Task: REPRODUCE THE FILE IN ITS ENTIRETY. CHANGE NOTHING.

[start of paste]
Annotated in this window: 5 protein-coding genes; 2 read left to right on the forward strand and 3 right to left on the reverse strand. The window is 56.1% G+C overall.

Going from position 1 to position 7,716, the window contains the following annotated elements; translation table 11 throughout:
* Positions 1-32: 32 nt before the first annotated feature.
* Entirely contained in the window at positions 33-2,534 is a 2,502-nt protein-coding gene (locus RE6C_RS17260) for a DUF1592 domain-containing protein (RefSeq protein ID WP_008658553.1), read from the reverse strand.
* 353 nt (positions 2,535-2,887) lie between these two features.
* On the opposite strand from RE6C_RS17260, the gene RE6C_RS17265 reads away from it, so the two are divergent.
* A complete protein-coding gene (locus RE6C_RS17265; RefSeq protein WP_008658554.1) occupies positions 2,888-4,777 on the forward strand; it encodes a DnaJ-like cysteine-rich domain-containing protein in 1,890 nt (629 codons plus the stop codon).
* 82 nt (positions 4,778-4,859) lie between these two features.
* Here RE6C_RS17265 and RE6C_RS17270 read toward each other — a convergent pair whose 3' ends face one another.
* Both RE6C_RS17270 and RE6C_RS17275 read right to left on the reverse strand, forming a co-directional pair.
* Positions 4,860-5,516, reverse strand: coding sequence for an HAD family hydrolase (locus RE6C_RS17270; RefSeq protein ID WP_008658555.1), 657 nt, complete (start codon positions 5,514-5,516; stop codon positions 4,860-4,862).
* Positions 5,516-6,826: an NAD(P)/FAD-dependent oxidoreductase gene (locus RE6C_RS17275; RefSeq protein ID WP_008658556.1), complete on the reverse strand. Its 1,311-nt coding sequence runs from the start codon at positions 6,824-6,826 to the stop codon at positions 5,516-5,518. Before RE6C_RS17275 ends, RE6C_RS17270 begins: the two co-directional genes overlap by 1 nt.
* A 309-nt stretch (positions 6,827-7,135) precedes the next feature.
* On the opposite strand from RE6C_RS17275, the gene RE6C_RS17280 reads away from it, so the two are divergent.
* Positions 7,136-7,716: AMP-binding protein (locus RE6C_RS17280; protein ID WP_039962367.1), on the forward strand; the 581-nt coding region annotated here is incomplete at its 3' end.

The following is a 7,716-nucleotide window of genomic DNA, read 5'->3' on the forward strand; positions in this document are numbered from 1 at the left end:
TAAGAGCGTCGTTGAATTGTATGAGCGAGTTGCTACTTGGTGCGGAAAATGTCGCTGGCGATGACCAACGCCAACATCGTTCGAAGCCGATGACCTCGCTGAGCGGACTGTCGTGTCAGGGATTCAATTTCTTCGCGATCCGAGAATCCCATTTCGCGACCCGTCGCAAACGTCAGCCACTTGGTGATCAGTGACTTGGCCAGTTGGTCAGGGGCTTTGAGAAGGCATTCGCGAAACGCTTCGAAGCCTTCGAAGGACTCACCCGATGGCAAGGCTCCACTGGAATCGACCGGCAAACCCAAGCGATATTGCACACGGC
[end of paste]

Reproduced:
Annotated in this window: 5 protein-coding genes; 2 read left to right on the forward strand and 3 right to left on the reverse strand. The window is 56.1% G+C overall.

Going from position 1 to position 7,716, the window contains the following annotated elements; translation table 11 throughout:
* Positions 1-32: 32 nt before the first annotated feature.
* Entirely contained in the window at positions 33-2,534 is a 2,502-nt protein-coding gene (locus RE6C_RS17260) for a DUF1592 domain-containing protein (RefSeq protein ID WP_008658553.1), read from the reverse strand.
* 353 nt (positions 2,535-2,887) lie between these two features.
* On the opposite strand from RE6C_RS17260, the gene RE6C_RS17265 reads away from it, so the two are divergent.
* A complete protein-coding gene (locus RE6C_RS17265; RefSeq protein WP_008658554.1) occupies positions 2,888-4,777 on the forward strand; it encodes a DnaJ-like cysteine-rich domain-containing protein in 1,890 nt (629 codons plus the stop codon).
* 82 nt (positions 4,778-4,859) lie between these two features.
* Here RE6C_RS17265 and RE6C_RS17270 read toward each other — a convergent pair whose 3' ends face one another.
* Both RE6C_RS17270 and RE6C_RS17275 read right to left on the reverse strand, forming a co-directional pair.
* Positions 4,860-5,516, reverse strand: coding sequence for an HAD family hydrolase (locus RE6C_RS17270; RefSeq protein ID WP_008658555.1), 657 nt, complete (start codon positions 5,514-5,516; stop codon positions 4,860-4,862).
* Positions 5,516-6,826: an NAD(P)/FAD-dependent oxidoreductase gene (locus RE6C_RS17275; RefSeq protein ID WP_008658556.1), complete on the reverse strand. Its 1,311-nt coding sequence runs from the start codon at positions 6,824-6,826 to the stop codon at positions 5,516-5,518. Before RE6C_RS17275 ends, RE6C_RS17270 begins: the two co-directional genes overlap by 1 nt.
* A 309-nt stretch (positions 6,827-7,135) precedes the next feature.
* On the opposite strand from RE6C_RS17275, the gene RE6C_RS17280 reads away from it, so the two are divergent.
* Positions 7,136-7,716: AMP-binding protein (locus RE6C_RS17280; protein ID WP_039962367.1), on the forward strand; the 581-nt coding region annotated here is incomplete at its 3' end.

The following is a 7,716-nucleotide window of genomic DNA, read 5'->3' on the forward strand; positions in this document are numbered from 1 at the left end:
TAAGAGCGTCGTTGAATTGTATGAGCGAGTTGCTACTTGGTGCGGAAAATGTCGCTGGCGATGACCAACGCCAACATCGTTCGAAGCCGATGACCTCGCTGAGCGGACTGTCGTGTCAGGGATTCAATTTCTTCGCGATCCGAGAATCCCATTTCGCGACCCGTCGCAAACGTCAGCCACTTGGTGATCAGTGACTTGGCCAGTTGGTCAGGGGCTTTGAGAAGGCATTCGCGAAACGCTTCGAAGCCTTCGAAGGACTCACCCGATGGCAAGGCTCCACTGGAATCGACCGGCAAACCCAAGCGATATTGCACACGGC